I share my business offices with another business that primarily depends on government contracts. The employees of that business have few or limited investments and so far the banks where they cash their weekly paychecks are still solvent. In short, the collapse of world financial markets seems like it is taking place in a different world from where they live their daily lives.
The 777 point crash in the NYSE today will impact everyone. Unfortunately the impact of such losses may take weeks or even months for to be noticed by people who have no investments whatsoever. Capitalism tends to spread out the pain of losses far more quickly than the benefits of good times. The millions that own stocks or have a 401k plan will know in days or whenever they dare to look at their devastated accounts. Unfortunately these last few months represent only the beginning of a long period of unemployment for millions.
They know that Washington Mutual failed on Friday, but some other bank bought them so that's OK. This morning Wachovia Bank was sold at a tremendous loss to Citigroup, but none of them bank at that institution so no worries there.
Wachovia Bank in Charlotte, North Carolina
Little people all over my community clearly understand that very rich people are losing money by the millions in places like New York but they cannot understand how the banking crisis will impact them or if it ever will.
This entire disaster hovers over every person in the world but only those who take the time to consider it can even begin to fathom the consequences.
#1 When a big business fails thousands of little Mom & Pop shops are also forced to close. Small restaurants are particularly feeling the pinch right now.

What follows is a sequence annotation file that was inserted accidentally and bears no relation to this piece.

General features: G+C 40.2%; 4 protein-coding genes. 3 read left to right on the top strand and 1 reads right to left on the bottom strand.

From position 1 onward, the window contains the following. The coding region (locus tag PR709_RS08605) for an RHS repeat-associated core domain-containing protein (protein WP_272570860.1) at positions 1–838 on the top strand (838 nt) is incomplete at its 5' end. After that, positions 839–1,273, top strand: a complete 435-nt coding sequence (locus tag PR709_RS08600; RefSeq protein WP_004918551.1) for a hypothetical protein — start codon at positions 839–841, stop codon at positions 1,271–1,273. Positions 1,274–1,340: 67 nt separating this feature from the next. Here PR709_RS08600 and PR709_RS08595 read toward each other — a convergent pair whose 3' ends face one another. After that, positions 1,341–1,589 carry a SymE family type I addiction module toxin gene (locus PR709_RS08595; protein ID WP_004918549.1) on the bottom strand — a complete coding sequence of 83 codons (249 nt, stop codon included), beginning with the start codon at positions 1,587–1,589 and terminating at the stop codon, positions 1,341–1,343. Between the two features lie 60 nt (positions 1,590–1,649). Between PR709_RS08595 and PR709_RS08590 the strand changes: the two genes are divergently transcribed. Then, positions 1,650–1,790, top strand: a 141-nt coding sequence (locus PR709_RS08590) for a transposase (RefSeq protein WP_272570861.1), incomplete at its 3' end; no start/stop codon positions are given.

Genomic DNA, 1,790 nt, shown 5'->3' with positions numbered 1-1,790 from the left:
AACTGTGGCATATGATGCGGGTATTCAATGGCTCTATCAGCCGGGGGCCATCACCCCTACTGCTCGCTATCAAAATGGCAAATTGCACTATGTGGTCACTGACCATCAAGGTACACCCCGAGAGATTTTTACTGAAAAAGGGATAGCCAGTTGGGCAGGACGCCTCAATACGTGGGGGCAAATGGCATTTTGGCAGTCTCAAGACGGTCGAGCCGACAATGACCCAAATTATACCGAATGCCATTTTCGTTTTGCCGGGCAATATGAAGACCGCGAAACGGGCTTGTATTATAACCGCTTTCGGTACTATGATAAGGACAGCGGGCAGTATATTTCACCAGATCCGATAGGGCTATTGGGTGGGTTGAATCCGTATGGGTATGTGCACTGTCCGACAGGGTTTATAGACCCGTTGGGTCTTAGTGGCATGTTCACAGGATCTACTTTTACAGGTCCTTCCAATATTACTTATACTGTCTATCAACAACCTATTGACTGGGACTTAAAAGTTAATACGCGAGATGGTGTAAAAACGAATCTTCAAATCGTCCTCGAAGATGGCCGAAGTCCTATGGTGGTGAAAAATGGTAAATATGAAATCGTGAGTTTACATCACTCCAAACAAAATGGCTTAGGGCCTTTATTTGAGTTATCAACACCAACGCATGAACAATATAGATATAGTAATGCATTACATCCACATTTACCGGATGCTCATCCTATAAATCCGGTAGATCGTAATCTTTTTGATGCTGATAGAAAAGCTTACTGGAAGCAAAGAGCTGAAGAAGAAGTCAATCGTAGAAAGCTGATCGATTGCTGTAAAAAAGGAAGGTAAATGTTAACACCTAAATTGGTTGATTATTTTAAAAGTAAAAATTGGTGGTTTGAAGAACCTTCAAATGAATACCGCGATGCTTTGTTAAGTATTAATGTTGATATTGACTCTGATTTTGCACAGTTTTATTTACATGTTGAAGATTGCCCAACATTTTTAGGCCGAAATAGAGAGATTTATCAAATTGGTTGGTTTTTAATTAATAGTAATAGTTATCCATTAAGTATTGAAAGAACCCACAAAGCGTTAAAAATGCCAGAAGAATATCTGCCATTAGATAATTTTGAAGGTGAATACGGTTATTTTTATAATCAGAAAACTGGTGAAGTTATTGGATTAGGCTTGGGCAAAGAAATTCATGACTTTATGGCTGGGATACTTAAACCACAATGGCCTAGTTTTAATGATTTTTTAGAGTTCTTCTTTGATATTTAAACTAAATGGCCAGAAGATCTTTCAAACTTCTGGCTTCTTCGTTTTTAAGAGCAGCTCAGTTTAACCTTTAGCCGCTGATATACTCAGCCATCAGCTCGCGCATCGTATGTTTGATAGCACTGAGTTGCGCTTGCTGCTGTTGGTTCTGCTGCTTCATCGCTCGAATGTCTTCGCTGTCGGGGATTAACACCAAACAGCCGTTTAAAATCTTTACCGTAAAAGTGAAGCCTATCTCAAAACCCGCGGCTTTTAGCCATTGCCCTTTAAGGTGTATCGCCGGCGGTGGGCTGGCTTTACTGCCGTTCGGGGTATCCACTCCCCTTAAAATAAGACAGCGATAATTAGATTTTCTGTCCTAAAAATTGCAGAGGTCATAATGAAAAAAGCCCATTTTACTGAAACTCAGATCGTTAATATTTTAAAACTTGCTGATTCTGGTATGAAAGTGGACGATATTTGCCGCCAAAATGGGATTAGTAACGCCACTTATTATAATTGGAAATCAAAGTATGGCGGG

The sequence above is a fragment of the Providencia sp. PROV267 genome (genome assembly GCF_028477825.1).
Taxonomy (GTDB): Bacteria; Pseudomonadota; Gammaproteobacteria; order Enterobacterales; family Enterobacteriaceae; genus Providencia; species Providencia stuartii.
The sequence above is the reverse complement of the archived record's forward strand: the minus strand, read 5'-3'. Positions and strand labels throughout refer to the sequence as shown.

#2 The loss of many big firms, even banks and investment houses, means the loss of hundreds of thousands of jobs. People without jobs spend less but they also pay less taxes.
#3 The loss of tax revenue from corporate taxes and individual taxes is already destroying the national, state, and local budgets of many countries. In Maryland some local governments are already planning to furlough workers for several weeks. The state government is planning large cuts in most services.
#4 Normally, people, governments, and businesses would borrow money to get by until the economy recovers. In this disaster nobody wants to loan any money to any group. Those banks that loaned money in the past want the loans paid back quickly.
#5 If the above 4 problems continue to get worse, real unemployment in developed countries, including the United States and European nations, will possibly reach 50%. In the urban areas of underdeveloped nations the unemployment rates could reach 75%. Government unemployment figures will not be accurate, they seldom are, even in good times. Look at the history of the Great Depression era if you want to confirm these percentages.
The people left working are farmers and essential services like hospitals, grocery stores, police, and military. Employees that any remaining businesses cannot possibly function without will keep their jobs, many will face pay cuts. Even some of the latter groups might find their paychecks getting delayed for lack of funds. Businesses wait longer and longer to pay each other. In later stages they only pay suppliers which would prevent them from remaining open.
The consequences of 50% unemployment also include massive homelessness, rampant increases in crime rates, widespread hunger, and even huge increases in mental illness. Essentially a breakdown of society into anarchy. Most developed countries will only see these consequences in certain regions.
While all of us would prefer to see some positive news that paints a more rosy picture of the future of mankind, we must confront the real possibilities now. In that way we might all be able to take some steps to forestall what seems now to be an inevitable decline into really nasty living conditions.
WHAT STEPS CAN PEOPLE TAKE NOW?